took time on his blog, Rapports Minoritaires, to express some satisfaction.
Palisson, a former intelligence specialist with the French police, argued that the convictions vindicated his own work on how to tackle Scientology's criminal excesses.8
Palisson's doctoral thesis had set out what he thought was the best way to build a criminal case against Scientology, systematically explaining how their core practices violated various laws.
Their belief system did not interest him: he was even happy to concede the point that Scientology was a religion – not something every critic of the movement would be comfortable with.
He focussed instead on their practices: not the creed then, but the deed.
In Paris, the court took much the same line. The lawyers, the prosecutors and the judges were all at pains to stress that they were not there to challenge Scientology's beliefs, its religious freedoms – despite the defendants' claimed the contrary.
They were there to determine if its actions infringed the law.
The indictment, trials and convictions in the Paris case followed the lines set out in Palisson's work.
And in his February posting Palisson mentions in passing that he passed on his thesis to a magistrate investigating Scientology in Belgium.9
What is not clear however, is whether he is talking about Claise or whoever handled an even earlier investigation, dating back more than a decade earlier.
For there is another Belgian case concerning Scientology, this one launched in 1997.
Not unlike the more recent indictment, in other words.
This earlier case however, got bogged down in the legal limbo of the Chambre de Conseil, a federal legal office that can intervene in investigations to determine whether or not there is enough evidence to bring charges.
Given that the events in this case date back more than 15 years, the chances of getting convictions must inevitably, be slimmer.
There has been speculation however that the two cases might in the end be merged into one.
The prosecutors office has made no comment on that question – and has said nothing in response to Friday's media reports on the indictments in Claise's investigation.
One thing looks certain though: 2013 just got a whole lot more interesting.
Update: Arnaud Palisson replied to my inquiry as to whom he sent his thesis in Belgium. Here is what he had to say.
“When I made my presentation to the National School of Magistrates in Paris in October 2002, an investigator from the Belgian gendarmerie came to find me in the hall to tell me he was working for an investigating magistrate who was instructing a Scientology, and that he would be very interested in obtaining a copy of my thesis. I sent it on to him by email a little after.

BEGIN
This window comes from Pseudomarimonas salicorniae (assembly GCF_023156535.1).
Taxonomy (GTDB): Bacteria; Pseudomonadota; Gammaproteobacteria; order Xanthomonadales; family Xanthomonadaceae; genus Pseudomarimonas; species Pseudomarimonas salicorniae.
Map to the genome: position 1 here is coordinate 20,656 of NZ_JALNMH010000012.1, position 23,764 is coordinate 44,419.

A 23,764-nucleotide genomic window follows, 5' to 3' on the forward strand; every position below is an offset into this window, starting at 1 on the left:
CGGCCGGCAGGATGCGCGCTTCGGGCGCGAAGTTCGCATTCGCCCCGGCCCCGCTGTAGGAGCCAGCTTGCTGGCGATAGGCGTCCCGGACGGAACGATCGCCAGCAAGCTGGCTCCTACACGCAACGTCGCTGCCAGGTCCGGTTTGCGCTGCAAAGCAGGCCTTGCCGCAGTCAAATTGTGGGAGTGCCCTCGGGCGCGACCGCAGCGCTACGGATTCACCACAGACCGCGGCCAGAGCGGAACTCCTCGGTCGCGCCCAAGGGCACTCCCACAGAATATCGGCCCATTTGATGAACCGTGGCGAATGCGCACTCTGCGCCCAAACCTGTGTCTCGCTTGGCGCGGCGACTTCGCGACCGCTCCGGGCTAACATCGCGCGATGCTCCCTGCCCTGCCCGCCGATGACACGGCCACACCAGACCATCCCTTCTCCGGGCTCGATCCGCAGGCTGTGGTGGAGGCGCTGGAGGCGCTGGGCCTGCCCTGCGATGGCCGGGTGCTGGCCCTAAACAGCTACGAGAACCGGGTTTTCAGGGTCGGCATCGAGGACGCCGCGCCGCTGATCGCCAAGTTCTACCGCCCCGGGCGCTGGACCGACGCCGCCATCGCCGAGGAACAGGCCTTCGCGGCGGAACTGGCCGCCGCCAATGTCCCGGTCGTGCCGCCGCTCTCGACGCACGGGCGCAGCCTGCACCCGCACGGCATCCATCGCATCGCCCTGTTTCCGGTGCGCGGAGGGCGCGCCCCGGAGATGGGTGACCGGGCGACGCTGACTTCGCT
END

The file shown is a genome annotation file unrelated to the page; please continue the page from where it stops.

“I saw this gendarme a few months later and he assured me that my thesis had become the document of reference in his affair – which explains that he had directed his investigation to fraud (by individual and corporate) and the illegal exercise of medicine; Belgian criminal law is actually every close to French criminal law.”
Palisson confesses he cannot remember the name of the gendarme or the investigating magistrate concerned. But the chronology helps us put the pieces into place.
He was approached in 2002, well before the Claise investigation got started. At that time, the earlier case had been active for five years.
It would seem then, unless there is another case I am not aware of, that the first investigation was informed by Palisson's work.
In any case, Claise is surely aware of his work too: colleagues do tend to consult each other, after all.
1 See here for the RTBF interview. ASBL in French is short for Association sans but lucratif – non-profit association. See also this clip from an English-subtitled Flemish report posted by “mnql1” at Ex-Scientologist Message Board which also features Moussaoui. It shows you the “We're hiring” (On embauche) poster on the window of the Scientology office. As you'll see in this second report, the Scientologist interviewed in this piece actually confirms that they were hiring unpaid volunteers.
9From mnql1's translation at Why We Protest: I forwarded copies of my thesis to two judges. One was Belgian and he was investigating an important Scientology case; the other was French and she was investigating the huge Church of Scientology-Paris Celebrity Centre case (the same case that ended last week at the court of appeal).
From that point on, my thesis never left the desk of the two judges. It also landed on the desk of a Swiss judge a few months later.
I set out my account of what happened to Palisson after his thesis became known in a post earlier this year: “Scientology Cries Foul”.
10 See for example this May 2009 report from Belgium's Le Soir tracking the procedural wrangling in that earlier case; and this February 2012 update published at the time the appeal court confirmed the Paris convictions, published in Belgium's Le Vif magazine (and handily translated from the French at Why We Protest by the ubiquitous mnql1).